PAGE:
CNS cryptococcosis in AIDS: spectrum of MR findings

J Comput Assist Tomogr. May-Jun 1993;17(3):438-41. doi: 10.1097/00004728-199305000-00019.


Cryptococcus is a ubiquitous saprophytic fungus that may become pathogenic, particularly in immunosuppressed patients. In the CNS of AIDS patients, the incidence of this fungal infection is 5% of all the opportunistic infections. In this study, we review the MR findings in nine AIDS patients affected by CNS cryptococcosis. All MR studies were performed before and after intravenous administration of a single dose of gadopentetate dimeglumine and again after an additional dose. Autopsy was performed in one case. Magnetic resonance imaging revealed evidence of meningitis or meningoencephalitis, dilated Virchow-Robin spaces, cyst-like structures (gelatinous pseudocysts), and granulomas (cryptococcomas) of the choroid plexuses. The last two findings (pseudocysts and choroidal ependymal granulomas) are relatively specific for cryptococcosis.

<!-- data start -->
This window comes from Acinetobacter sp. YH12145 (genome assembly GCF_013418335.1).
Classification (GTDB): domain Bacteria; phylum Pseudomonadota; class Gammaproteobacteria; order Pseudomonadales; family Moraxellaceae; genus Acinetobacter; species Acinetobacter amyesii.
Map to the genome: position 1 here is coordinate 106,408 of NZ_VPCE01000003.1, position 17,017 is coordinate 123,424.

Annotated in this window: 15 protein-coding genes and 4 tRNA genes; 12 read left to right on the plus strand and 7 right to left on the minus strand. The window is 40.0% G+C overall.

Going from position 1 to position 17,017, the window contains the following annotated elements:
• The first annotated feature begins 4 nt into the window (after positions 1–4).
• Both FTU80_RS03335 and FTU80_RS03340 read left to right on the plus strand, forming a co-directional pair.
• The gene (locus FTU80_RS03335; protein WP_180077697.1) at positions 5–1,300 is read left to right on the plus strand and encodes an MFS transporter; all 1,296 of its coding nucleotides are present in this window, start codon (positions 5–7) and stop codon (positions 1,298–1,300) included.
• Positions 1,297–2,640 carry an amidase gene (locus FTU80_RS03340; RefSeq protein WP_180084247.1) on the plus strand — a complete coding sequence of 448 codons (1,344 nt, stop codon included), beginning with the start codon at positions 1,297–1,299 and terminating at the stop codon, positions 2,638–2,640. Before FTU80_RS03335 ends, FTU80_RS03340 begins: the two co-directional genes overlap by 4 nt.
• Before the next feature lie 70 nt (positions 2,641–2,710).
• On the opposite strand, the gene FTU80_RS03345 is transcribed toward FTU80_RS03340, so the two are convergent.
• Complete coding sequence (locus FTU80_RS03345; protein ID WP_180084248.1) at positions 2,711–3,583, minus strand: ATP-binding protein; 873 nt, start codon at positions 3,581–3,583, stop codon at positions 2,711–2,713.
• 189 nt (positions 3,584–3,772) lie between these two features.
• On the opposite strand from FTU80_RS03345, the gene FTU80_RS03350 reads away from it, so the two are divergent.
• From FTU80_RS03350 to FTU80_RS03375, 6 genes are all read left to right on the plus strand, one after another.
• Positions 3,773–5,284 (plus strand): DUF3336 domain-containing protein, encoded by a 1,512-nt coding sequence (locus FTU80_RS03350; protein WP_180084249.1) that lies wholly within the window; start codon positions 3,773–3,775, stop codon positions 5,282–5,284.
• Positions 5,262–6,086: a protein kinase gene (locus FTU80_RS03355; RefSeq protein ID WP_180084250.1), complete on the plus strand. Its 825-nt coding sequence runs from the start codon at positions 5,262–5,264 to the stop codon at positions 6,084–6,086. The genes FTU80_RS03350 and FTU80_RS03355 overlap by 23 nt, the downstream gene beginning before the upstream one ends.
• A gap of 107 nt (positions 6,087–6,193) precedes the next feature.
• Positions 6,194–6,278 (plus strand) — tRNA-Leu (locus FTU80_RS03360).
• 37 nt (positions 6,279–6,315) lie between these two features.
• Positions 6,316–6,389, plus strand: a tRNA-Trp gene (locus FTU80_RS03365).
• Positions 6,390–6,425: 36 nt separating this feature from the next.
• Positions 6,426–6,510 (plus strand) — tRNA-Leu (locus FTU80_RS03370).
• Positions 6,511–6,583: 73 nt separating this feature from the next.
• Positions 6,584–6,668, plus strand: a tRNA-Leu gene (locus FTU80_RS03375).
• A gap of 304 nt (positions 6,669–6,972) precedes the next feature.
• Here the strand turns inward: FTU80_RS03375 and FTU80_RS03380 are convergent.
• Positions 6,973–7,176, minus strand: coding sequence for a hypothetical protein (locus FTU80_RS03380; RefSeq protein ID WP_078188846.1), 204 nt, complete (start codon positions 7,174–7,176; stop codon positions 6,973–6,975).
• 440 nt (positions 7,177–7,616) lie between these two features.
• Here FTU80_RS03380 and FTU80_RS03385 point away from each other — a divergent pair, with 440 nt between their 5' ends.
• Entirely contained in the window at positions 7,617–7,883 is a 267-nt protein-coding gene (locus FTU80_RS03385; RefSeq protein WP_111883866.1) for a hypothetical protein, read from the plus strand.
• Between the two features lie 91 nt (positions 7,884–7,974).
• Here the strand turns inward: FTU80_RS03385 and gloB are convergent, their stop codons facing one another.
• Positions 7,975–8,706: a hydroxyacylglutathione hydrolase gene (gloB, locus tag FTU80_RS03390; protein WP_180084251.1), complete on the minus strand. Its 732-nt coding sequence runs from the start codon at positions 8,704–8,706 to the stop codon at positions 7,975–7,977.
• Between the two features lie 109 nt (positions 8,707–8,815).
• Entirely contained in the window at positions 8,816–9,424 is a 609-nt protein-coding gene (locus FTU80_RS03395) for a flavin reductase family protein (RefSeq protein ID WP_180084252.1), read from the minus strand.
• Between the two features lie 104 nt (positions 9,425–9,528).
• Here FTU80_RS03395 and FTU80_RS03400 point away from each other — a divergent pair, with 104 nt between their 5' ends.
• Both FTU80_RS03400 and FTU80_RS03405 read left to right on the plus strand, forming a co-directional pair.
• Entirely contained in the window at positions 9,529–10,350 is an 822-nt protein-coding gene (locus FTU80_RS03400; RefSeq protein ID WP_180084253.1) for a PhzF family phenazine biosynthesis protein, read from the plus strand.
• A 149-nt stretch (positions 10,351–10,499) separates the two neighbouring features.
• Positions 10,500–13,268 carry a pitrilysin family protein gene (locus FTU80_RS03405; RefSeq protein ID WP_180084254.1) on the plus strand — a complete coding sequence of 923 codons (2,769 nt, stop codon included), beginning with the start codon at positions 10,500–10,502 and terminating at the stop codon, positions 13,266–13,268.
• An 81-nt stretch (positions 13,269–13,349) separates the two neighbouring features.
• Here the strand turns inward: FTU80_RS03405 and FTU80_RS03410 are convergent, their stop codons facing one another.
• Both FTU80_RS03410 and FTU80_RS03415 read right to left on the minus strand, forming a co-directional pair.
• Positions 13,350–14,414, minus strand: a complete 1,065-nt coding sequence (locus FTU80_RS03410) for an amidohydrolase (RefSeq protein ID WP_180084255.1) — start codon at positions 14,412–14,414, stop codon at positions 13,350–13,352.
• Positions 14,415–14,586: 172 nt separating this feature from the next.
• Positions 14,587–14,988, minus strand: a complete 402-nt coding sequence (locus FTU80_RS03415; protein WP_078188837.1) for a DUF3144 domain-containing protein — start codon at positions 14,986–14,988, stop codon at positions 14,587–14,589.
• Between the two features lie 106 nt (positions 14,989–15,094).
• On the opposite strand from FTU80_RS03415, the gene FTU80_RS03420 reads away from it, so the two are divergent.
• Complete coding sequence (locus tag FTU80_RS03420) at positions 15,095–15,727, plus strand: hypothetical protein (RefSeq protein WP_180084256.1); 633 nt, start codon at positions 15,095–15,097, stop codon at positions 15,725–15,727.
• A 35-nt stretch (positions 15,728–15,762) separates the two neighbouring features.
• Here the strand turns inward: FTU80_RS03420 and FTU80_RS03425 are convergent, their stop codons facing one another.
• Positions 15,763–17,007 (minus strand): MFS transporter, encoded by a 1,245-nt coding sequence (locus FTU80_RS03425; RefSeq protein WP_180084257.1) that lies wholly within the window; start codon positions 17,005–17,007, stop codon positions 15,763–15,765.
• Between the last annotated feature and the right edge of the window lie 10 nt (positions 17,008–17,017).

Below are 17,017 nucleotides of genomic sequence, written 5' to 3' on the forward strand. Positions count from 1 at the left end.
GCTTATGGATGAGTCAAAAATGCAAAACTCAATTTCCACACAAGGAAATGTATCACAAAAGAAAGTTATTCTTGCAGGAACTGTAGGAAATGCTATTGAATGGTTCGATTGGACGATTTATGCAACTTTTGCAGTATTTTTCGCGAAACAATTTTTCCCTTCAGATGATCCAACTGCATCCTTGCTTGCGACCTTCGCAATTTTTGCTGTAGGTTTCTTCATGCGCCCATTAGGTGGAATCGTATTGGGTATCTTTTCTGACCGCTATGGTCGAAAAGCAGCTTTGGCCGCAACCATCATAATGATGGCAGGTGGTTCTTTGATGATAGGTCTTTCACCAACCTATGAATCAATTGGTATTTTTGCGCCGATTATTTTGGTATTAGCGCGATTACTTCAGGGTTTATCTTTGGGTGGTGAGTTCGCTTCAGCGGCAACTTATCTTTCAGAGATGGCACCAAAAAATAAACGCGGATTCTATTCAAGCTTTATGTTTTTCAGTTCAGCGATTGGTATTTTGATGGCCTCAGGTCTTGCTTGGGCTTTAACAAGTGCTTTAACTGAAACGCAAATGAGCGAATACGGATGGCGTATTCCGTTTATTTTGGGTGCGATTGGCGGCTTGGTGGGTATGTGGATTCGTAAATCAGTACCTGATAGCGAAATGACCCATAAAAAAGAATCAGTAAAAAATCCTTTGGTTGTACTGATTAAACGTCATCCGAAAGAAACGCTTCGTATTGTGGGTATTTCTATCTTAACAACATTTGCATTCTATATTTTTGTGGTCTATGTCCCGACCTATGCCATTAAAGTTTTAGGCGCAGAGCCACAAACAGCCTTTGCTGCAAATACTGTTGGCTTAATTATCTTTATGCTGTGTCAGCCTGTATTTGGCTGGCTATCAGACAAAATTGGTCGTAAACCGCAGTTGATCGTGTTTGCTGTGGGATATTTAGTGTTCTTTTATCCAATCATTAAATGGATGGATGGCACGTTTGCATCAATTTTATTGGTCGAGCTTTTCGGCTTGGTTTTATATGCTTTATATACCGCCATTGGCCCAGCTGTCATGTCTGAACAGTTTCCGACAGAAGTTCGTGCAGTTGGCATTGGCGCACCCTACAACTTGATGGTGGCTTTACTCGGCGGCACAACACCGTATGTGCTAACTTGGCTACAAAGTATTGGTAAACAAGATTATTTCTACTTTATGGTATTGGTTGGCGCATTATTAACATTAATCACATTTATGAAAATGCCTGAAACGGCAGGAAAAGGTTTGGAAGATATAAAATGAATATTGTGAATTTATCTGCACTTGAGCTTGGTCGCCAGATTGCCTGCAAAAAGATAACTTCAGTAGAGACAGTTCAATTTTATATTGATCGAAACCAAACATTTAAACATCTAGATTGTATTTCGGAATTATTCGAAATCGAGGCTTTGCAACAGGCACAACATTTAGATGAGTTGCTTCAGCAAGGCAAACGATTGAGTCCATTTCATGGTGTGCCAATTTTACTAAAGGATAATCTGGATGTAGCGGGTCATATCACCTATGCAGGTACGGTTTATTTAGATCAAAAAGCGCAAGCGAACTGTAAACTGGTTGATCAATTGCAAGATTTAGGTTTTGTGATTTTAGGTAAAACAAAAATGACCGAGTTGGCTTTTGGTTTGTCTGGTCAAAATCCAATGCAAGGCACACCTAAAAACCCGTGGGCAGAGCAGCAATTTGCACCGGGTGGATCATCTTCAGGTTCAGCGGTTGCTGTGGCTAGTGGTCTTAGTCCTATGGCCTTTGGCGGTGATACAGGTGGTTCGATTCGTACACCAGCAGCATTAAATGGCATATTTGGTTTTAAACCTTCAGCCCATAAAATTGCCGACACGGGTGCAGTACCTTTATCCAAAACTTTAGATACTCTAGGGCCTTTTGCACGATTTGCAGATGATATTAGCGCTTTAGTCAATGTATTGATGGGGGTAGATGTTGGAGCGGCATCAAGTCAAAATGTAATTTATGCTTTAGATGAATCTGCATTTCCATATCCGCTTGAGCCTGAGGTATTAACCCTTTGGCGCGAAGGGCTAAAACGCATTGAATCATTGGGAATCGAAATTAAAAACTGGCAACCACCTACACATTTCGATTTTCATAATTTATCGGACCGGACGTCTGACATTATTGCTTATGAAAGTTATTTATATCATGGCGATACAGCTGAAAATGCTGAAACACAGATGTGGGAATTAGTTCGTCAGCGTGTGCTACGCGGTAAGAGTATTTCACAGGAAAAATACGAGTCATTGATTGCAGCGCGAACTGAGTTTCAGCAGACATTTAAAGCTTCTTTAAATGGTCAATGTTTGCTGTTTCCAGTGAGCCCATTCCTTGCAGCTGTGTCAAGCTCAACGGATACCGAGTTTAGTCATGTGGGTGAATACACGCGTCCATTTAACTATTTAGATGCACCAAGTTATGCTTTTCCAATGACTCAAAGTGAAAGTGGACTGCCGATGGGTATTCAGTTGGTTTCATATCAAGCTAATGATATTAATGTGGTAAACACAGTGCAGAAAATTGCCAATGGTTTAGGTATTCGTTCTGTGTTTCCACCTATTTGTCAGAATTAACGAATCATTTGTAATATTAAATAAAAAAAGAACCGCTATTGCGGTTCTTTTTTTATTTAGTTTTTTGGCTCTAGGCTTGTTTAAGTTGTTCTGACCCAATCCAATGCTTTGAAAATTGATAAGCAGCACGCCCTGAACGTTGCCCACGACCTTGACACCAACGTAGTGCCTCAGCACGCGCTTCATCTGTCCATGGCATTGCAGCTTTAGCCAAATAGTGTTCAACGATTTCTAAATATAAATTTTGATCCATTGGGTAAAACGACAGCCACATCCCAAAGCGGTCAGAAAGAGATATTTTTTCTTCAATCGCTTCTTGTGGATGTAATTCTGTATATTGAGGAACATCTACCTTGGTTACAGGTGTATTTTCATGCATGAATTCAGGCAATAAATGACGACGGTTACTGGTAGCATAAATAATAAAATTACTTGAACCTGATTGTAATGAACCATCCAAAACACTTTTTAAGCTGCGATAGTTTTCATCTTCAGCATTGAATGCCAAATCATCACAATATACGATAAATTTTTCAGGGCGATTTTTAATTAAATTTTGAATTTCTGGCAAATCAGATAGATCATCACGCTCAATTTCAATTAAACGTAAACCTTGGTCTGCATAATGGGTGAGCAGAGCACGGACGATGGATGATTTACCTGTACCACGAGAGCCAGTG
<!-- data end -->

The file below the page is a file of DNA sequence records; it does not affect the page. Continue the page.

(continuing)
MeSH terms

  • AIDS-Related Opportunistic Infections / diagnosis*
  • AIDS-Related Opportunistic Infections / pathology
  • Adult
  • Brain / pathology
  • Brain Diseases / complications
  • Brain Diseases / diagnosis*
  • Brain Diseases / pathology
  • Cryptococcosis / complications
  • Cryptococcosis / diagnosis*
  • Cryptococcosis / pathology
  • Female
  • Humans
  • Magnetic Resonance Imaging*
  • Male